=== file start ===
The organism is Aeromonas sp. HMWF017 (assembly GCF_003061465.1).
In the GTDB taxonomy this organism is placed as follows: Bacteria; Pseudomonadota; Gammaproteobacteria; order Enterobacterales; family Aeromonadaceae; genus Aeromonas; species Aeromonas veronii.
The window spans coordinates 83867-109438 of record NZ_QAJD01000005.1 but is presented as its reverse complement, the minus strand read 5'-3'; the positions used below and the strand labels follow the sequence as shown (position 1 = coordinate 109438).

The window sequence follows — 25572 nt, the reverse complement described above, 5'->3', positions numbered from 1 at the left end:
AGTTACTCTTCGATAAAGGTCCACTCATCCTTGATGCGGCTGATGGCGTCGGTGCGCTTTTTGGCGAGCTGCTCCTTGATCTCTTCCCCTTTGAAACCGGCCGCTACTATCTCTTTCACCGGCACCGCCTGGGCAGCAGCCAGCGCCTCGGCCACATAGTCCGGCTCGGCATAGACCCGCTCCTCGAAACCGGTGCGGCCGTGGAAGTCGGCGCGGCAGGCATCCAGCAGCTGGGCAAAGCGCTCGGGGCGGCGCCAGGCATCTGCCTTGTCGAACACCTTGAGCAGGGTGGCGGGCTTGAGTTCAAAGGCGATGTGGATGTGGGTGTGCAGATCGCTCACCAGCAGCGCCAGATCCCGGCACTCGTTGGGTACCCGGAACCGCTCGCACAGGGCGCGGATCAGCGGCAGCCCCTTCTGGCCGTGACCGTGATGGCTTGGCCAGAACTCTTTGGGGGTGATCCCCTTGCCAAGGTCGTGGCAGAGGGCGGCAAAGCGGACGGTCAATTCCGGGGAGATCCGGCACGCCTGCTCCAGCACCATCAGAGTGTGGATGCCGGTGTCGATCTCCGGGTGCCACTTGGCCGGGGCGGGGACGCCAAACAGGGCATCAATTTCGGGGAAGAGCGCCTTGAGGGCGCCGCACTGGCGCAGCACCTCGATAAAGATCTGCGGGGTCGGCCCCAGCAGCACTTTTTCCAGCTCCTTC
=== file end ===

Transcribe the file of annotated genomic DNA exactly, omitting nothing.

The organism is Aeromonas sp. HMWF017 (assembly GCF_003061465.1).
In the GTDB taxonomy this organism is placed as follows: Bacteria; Pseudomonadota; Gammaproteobacteria; order Enterobacterales; family Aeromonadaceae; genus Aeromonas; species Aeromonas veronii.
The window spans coordinates 83867-109438 of record NZ_QAJD01000005.1 but is presented as its reverse complement, the minus strand read 5'-3'; the positions used below and the strand labels follow the sequence as shown (position 1 = coordinate 109438).

The window sequence follows — 25572 nt, the reverse complement described above, 5'->3', positions numbered from 1 at the left end:
AGTTACTCTTCGATAAAGGTCCACTCATCCTTGATGCGGCTGATGGCGTCGGTGCGCTTTTTGGCGAGCTGCTCCTTGATCTCTTCCCCTTTGAAACCGGCCGCTACTATCTCTTTCACCGGCACCGCCTGGGCAGCAGCCAGCGCCTCGGCCACATAGTCCGGCTCGGCATAGACCCGCTCCTCGAAACCGGTGCGGCCGTGGAAGTCGGCGCGGCAGGCATCCAGCAGCTGGGCAAAGCGCTCGGGGCGGCGCCAGGCATCTGCCTTGTCGAACACCTTGAGCAGGGTGGCGGGCTTGAGTTCAAAGGCGATGTGGATGTGGGTGTGCAGATCGCTCACCAGCAGCGCCAGATCCCGGCACTCGTTGGGTACCCGGAACCGCTCGCACAGGGCGCGGATCAGCGGCAGCCCCTTCTGGCCGTGACCGTGATGGCTTGGCCAGAACTCTTTGGGGGTGATCCCCTTGCCAAGGTCGTGGCAGAGGGCGGCAAAGCGGACGGTCAATTCCGGGGAGATCCGGCACGCCTGCTCCAGCACCATCAGAGTGTGGATGCCGGTGTCGATCTCCGGGTGCCACTTGGCCGGGGCGGGGACGCCAAACAGGGCATCAATTTCGGGGAAGAGCGCCTTGAGGGCGCCGCACTGGCGCAGCACCTCGATAAAGATCTGCGGGGTCGGCCCCAGCAGCACTTTTTCCAGCTCCTTC